Rain pings against the metal roof of the treehouse, torrents that rip the hillside and drown the music of the tree frog serenade. Peering out an open window, I watch immense tropical plant leaves fill with water, sag, then douse the already saturated soil.
“No hiking today,” grumbles my husband, in a pre-caffeine stupor.
“Wanna bet?” I reply, eager for our planned trek. We’re part of a small group adventuring to Dominica’s famous Boiling Lake. The volcanic crater sits within 17,000-acre Morne Trois Pitons National Park, a UNESCO World Heritage site. Our six-hour round-trip takes us through the Valley of Desolation, where sulfuric fumes killed most of the vegetation. But, on the return route, we’ll stop to soak our tired muscles in thermal springs.
Dominica, a rather unknown island— just 290 square miles— lies between Guadeloupe and Martinique and is NOT the Dominican Republic. A former British colony, she has governed herself since 1978. The country resembles a preteen, edging toward adolescent experimentation, growth and maturity. But no need for a make-up lesson; the land, sea and people are naturally gorgeous. If only, they stay that way,
Awakened by a few cups of locally grown coffee, husband Jay begrudgingly agrees to the muddy conditions remaining post downpour. We venture to Titou Gorge, starting point for the hike. Foiled again. Security guards, camouflaged as military personnel, turn us away. The forceful watchman claims: “We’re having special operations here. No admittance.”
Frustrated, the dreadlocked guide from our hotel, Moses, argues, “Never seen this closed before.”
A cover-up unfolds, hiding a big secret. The truth, however, appears obvious: hard to disguise cameras and crews filming the CBS Survivor series, “Pirate Master.” The popular theme builds on Disney’s “Pirates of the Caribbean,” including scenes shot in Dominica for movies II and III.
But we’re not letting those scallywags defeat us; we switch our destination and finally begin ascent. I stumble along, my balance tenuous, like I’m walking the plank with one too many rum punches. I pray I won’t slip on the treacherous stones or into the oozing muck. Moses, our leader to the promised land of waterfalls, reminds us to pause and look up every ten steps. “Don’t miss the beauty of the forest,” he says with equanimity, like a yoga instructor.
“Ha,” I think, like a city slicker, even though dressed as a nerdy camera-toting tourist.
Water, water everywhere–is this how being slimed feels? Moss upholsters the trees and rocks, so plush a princess could sleep on the ground and never feel any bumps. No wonder– the cloud-shrouded rainforest drizzles over 300 inches of precipitation per year and the island boasts 365 rivers.
We ford a gushing stream, soaking our sneakers and socks; but no other route exists. We trudge up and down (the more perilous) across wild terrain, crammed with colorful bird- of-paradise in bloom and enormous curling ferns.
Jay, no Tarzan, loses his footing and frantically windmills his arms. He tries to recover, stepping on soft grass at the path’s edge. Me-Jane hears the rumble–and turns to see him pitching backward. I grab his ankle, just as he starts falling down the 20-foot ravine. Instantly Moses flies over, like a guardian angel, rescuing Jay from harm. The wayward one wrestles up, leveraging against a giant bromeliad, filthy and a bit embarrassed, but not hurt.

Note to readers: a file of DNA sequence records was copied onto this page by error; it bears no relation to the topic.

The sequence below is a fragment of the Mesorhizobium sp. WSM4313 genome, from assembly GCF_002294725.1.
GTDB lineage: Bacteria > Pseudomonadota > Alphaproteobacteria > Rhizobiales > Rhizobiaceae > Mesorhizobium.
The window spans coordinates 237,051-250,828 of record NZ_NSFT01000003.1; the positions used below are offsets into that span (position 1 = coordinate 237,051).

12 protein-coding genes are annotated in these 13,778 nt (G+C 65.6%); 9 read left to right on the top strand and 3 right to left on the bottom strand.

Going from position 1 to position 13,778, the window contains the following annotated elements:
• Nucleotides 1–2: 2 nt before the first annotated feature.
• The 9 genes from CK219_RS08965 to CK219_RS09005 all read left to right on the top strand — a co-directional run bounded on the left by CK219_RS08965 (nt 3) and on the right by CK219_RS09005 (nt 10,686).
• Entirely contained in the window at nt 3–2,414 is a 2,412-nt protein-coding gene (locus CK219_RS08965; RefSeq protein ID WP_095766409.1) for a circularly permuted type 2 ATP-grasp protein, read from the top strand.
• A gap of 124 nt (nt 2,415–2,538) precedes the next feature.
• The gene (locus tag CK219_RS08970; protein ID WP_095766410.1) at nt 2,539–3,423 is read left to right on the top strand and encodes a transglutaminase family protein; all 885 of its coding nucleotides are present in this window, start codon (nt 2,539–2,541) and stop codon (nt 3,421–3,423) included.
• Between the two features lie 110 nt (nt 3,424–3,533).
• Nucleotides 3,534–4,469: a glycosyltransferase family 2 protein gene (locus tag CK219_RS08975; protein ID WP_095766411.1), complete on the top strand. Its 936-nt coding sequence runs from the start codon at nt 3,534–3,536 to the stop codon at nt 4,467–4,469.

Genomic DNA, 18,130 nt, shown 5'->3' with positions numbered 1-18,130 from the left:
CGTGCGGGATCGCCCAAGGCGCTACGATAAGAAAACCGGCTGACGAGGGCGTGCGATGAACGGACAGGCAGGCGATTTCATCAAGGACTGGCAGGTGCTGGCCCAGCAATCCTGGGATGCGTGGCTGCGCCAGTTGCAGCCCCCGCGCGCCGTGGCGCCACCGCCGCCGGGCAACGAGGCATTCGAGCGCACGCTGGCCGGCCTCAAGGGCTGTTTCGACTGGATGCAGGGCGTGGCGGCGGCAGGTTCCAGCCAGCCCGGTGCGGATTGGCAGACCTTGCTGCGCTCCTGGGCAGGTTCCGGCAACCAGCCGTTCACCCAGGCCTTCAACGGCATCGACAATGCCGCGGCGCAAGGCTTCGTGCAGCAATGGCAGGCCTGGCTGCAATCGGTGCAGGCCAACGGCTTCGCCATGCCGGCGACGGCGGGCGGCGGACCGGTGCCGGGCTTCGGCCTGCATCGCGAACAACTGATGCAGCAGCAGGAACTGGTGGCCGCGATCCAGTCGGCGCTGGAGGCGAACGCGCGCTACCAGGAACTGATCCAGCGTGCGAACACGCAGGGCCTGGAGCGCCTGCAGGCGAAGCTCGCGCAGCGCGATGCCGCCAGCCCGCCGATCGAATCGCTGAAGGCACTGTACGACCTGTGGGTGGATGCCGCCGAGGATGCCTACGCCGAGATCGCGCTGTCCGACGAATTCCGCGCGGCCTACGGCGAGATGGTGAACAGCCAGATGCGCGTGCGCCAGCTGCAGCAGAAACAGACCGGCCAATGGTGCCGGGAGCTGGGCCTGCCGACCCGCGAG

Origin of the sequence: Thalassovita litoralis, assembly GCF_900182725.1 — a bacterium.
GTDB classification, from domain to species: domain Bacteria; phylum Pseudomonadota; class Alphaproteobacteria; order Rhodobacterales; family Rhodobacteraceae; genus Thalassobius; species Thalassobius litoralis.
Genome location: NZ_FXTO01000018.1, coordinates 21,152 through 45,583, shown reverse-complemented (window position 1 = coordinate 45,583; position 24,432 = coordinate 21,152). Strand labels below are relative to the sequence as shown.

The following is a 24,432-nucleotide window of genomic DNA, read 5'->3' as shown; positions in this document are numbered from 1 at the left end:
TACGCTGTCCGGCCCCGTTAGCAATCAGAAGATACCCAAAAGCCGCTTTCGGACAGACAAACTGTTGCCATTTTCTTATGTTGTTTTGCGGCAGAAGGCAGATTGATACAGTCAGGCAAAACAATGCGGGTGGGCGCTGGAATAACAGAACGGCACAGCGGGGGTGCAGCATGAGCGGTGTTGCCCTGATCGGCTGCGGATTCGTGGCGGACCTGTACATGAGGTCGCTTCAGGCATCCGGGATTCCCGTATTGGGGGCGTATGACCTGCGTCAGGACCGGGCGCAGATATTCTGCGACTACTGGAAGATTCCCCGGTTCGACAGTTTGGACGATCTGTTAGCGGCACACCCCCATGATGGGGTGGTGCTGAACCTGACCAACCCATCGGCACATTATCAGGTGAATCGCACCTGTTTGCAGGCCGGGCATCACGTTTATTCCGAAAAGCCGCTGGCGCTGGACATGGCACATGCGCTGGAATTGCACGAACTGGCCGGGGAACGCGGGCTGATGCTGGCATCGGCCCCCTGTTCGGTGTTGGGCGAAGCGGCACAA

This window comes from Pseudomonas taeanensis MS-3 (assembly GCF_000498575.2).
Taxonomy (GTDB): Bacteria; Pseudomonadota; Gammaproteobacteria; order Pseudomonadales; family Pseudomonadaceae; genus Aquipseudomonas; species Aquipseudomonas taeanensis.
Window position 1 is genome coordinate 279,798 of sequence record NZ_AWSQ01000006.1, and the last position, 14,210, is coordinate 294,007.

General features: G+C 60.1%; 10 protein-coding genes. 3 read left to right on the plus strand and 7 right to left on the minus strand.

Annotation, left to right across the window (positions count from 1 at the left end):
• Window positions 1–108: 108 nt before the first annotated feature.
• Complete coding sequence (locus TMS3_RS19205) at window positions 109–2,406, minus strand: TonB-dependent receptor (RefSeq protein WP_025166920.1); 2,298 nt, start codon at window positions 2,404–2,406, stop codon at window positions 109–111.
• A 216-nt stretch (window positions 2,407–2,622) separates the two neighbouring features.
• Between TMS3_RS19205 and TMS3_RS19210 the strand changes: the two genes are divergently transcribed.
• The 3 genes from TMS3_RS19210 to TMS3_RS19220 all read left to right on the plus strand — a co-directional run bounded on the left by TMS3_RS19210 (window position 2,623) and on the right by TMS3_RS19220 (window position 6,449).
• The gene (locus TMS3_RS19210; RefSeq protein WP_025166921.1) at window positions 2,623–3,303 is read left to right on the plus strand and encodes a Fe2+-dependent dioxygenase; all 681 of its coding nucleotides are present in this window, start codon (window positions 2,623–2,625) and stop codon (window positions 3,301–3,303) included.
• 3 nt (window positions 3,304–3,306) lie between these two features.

The trail marker indicates a short 45-minute hike. “Dominican time,” I think. Locals, who constantly walk the practically vertical countryside, may arrive in three-quarters of an hour, but our group takes almost twice as long. We reach freshwater Borei Lake sweating and hungry. Aah, a blessed repose. (And lest I forget– a great photo op.)
Moses foretells of hidden Middleham Falls, warning we’ll need to scramble for a peek. Another hiker, Kristen, commits us, “sure, we can make it.”
The pilgrimage, described in my guide book as “arduous”, is more like ridiculous. The first challenge is a section of gnarly unearthed tree roots. I drop down and crawl to maneuver over them, snarling at this feisty forest.
Then, we hit a series of skyward log steps. No flat, nada downhill, just up, up and up. Whew. As a former fitness instructor, I’m chagrined that my heart rate climbs and my leg muscles burn.
One-by-one, we stagger to a resting point, where our guide notices Jacquot parrots. If we contain our breathlessness, we can hear their muffled trills. Moses mimics the song of another tropical bird, who dutifully answers back. Beautiful.
I hear the dim roar of the falls, we’re getting close. We must hoist ourselves over boulders, carefully finding footholds. Then– one more river and o’er muddy slopes to a platform.
Glorious–glistening liquid crystals bounce 150 feet down the noisy waterfall. Bare vines droop from the rocky crevice, like hemp ropes for climbers (no one dares attempt.) A few brave souls conquer the final descent, ready to swim in the pool, but are forced back by the powerful current.
“Namaste,” I whisper, bowing to the trees. Connecting to this juicy jungle brings a Zen moment, a oneness with nature. However, the following day I must remind myself of that tranquility, because never were my calves this sore, even after running a marathon.
Dominica remains undiscovered by mass tourism, fewer than 85,000 sleep-over per year. Sandy beaches are rare; most are rocks. Driving on the left is terrifying; blind curves on twisty pot-holed roads. Locating restrooms? Next to impossible- except at the hallowed hiking centers. Flight schedules are currently difficult, but a runway extension is underway and they’re installing lights.